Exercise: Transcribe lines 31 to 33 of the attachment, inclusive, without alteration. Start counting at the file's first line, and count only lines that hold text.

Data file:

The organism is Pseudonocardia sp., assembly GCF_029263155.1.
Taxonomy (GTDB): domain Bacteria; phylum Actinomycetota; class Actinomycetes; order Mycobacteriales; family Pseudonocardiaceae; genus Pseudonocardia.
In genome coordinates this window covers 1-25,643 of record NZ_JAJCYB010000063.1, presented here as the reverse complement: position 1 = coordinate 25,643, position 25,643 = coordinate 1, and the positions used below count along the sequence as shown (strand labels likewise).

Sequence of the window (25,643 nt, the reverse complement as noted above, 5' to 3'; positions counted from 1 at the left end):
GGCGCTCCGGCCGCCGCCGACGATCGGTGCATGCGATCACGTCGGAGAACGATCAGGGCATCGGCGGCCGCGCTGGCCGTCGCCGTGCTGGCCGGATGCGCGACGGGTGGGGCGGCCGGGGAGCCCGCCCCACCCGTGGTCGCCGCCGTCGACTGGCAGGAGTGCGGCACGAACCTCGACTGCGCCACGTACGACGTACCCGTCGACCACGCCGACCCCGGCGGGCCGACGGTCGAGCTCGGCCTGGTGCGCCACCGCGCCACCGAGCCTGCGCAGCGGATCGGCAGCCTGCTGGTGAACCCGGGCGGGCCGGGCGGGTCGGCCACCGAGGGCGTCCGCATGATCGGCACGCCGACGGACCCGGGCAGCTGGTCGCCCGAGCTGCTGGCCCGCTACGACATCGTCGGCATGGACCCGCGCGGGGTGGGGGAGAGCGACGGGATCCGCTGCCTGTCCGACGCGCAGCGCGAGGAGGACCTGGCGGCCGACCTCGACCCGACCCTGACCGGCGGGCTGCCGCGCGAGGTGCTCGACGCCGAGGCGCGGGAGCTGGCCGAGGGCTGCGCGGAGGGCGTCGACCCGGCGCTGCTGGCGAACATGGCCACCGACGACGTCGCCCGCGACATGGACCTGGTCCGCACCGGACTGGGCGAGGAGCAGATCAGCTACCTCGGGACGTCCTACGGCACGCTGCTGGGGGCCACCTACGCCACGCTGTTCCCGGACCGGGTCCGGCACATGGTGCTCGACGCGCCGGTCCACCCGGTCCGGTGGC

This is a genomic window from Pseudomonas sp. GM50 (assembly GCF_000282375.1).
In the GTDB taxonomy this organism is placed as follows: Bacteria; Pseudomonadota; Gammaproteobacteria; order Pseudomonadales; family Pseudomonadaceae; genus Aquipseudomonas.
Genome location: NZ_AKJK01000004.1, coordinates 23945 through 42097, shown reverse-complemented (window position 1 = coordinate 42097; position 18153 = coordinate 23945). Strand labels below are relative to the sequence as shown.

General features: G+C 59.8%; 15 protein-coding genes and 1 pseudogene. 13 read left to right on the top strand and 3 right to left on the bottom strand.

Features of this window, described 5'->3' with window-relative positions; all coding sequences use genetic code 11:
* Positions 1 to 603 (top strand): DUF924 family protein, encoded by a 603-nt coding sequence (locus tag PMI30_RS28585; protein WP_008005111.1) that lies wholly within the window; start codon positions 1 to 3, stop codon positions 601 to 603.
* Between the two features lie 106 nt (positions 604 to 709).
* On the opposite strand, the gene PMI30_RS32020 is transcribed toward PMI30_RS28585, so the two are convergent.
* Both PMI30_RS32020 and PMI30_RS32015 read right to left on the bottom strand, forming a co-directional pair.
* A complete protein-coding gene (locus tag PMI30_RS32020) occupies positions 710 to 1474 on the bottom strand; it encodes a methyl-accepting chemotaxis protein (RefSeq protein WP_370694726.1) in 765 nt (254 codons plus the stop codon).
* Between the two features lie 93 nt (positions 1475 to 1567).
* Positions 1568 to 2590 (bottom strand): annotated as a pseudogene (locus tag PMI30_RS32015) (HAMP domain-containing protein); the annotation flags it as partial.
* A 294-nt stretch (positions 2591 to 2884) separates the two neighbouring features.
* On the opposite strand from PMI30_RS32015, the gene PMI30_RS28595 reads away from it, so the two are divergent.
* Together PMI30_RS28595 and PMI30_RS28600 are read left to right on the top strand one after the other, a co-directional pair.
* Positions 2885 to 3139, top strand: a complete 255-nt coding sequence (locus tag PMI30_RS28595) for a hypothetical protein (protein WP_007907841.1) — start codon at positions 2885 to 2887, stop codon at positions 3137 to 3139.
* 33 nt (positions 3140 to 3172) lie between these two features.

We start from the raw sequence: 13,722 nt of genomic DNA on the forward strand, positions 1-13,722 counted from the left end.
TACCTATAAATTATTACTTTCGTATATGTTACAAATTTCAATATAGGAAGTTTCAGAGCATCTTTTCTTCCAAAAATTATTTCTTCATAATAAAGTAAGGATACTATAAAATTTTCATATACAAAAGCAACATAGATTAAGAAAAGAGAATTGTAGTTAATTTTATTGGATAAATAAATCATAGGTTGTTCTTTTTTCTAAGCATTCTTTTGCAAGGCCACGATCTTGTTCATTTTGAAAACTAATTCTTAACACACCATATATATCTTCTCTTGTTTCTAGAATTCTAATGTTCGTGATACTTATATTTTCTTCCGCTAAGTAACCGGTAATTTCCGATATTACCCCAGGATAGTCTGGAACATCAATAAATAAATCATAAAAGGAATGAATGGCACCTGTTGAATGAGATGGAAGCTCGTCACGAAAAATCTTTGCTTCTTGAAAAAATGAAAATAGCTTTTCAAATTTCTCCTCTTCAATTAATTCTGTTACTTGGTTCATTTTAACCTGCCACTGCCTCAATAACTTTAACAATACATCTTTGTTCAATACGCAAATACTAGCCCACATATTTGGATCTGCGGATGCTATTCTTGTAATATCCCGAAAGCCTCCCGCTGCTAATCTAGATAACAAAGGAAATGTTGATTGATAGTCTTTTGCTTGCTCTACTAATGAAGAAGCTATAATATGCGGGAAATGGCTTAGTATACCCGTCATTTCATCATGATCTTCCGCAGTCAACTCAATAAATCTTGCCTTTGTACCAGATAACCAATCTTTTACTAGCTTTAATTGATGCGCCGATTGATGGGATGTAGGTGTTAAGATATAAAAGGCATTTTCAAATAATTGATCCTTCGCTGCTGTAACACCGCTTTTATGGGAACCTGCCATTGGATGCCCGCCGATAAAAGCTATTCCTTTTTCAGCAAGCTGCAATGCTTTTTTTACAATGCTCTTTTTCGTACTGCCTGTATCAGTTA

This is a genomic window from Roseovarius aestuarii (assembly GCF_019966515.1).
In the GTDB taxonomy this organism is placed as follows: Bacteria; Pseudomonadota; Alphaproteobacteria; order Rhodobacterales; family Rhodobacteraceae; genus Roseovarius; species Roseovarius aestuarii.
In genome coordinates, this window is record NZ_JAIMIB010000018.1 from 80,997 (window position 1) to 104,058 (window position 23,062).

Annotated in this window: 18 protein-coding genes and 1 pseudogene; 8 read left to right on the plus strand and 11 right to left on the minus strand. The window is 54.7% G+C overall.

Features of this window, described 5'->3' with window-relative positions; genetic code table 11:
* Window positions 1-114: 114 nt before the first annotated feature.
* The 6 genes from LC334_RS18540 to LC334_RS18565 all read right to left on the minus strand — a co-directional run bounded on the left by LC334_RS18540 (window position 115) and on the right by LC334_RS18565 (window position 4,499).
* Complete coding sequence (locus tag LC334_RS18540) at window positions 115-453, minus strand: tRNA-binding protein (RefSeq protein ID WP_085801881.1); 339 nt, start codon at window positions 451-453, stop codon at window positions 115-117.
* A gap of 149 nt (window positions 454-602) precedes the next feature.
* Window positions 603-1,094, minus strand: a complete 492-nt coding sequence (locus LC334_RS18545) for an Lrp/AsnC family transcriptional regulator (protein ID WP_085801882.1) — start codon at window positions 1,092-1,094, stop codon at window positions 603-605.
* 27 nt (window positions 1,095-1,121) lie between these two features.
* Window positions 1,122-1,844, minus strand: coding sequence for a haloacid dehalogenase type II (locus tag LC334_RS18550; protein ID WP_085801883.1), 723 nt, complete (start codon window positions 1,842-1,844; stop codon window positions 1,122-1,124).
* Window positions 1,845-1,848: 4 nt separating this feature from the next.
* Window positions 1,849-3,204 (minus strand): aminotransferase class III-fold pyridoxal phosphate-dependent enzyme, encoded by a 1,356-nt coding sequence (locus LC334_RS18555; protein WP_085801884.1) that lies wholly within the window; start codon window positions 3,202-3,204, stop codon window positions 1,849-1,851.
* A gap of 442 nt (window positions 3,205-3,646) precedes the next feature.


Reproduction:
* The 6 genes from LC334_RS18540 to LC334_RS18565 all read right to left on the minus strand — a co-directional run bounded on the left by LC334_RS18540 (window position 115) and on the right by LC334_RS18565 (window position 4,499).
* Complete coding sequence (locus tag LC334_RS18540) at window positions 115-453, minus strand: tRNA-binding protein (RefSeq protein ID WP_085801881.1); 339 nt, start codon at window positions 451-453, stop codon at window positions 115-117.
* A gap of 149 nt (window positions 454-602) precedes the next feature.